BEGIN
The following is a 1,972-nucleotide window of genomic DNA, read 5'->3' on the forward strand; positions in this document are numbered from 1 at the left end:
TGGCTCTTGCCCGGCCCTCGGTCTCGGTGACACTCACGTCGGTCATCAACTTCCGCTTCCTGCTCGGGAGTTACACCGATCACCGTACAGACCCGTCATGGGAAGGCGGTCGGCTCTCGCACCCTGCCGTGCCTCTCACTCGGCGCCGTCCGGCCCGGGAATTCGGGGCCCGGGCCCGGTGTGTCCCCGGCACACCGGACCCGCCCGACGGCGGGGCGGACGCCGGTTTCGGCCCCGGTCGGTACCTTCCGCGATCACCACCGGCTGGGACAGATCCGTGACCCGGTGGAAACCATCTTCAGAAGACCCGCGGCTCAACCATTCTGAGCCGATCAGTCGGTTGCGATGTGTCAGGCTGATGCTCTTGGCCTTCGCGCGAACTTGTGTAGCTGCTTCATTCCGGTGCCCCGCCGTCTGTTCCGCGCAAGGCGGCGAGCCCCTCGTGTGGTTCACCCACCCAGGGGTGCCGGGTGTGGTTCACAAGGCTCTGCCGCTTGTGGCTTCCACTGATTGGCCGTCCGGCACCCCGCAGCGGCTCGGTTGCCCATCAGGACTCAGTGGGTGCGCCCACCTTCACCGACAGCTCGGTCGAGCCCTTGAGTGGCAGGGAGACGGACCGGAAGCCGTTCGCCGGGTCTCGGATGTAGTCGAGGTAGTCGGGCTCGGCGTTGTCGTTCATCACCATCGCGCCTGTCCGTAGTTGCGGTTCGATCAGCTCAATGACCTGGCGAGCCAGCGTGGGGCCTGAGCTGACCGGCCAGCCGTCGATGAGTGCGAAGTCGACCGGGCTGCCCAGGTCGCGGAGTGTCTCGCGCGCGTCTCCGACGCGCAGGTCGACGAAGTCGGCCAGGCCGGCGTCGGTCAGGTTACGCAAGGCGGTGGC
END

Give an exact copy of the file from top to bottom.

The following is a 1,972-nucleotide window of genomic DNA, read 5'->3' on the forward strand; positions in this document are numbered from 1 at the left end:
TGGCTCTTGCCCGGCCCTCGGTCTCGGTGACACTCACGTCGGTCATCAACTTCCGCTTCCTGCTCGGGAGTTACACCGATCACCGTACAGACCCGTCATGGGAAGGCGGTCGGCTCTCGCACCCTGCCGTGCCTCTCACTCGGCGCCGTCCGGCCCGGGAATTCGGGGCCCGGGCCCGGTGTGTCCCCGGCACACCGGACCCGCCCGACGGCGGGGCGGACGCCGGTTTCGGCCCCGGTCGGTACCTTCCGCGATCACCACCGGCTGGGACAGATCCGTGACCCGGTGGAAACCATCTTCAGAAGACCCGCGGCTCAACCATTCTGAGCCGATCAGTCGGTTGCGATGTGTCAGGCTGATGCTCTTGGCCTTCGCGCGAACTTGTGTAGCTGCTTCATTCCGGTGCCCCGCCGTCTGTTCCGCGCAAGGCGGCGAGCCCCTCGTGTGGTTCACCCACCCAGGGGTGCCGGGTGTGGTTCACAAGGCTCTGCCGCTTGTGGCTTCCACTGATTGGCCGTCCGGCACCCCGCAGCGGCTCGGTTGCCCATCAGGACTCAGTGGGTGCGCCCACCTTCACCGACAGCTCGGTCGAGCCCTTGAGTGGCAGGGAGACGGACCGGAAGCCGTTCGCCGGGTCTCGGATGTAGTCGAGGTAGTCGGGCTCGGCGTTGTCGTTCATCACCATCGCGCCTGTCCGTAGTTGCGGTTCGATCAGCTCAATGACCTGGCGAGCCAGCGTGGGGCCTGAGCTGACCGGCCAGCCGTCGATGAGTGCGAAGTCGACCGGGCTGCCCAGGTCGCGGAGTGTCTCGCGCGCGTCTCCGACGCGCAGGTCGACGAAGTCGGCCAGGCCGGCGTCGGTCAGGTTACGCAAGGCGGTGGC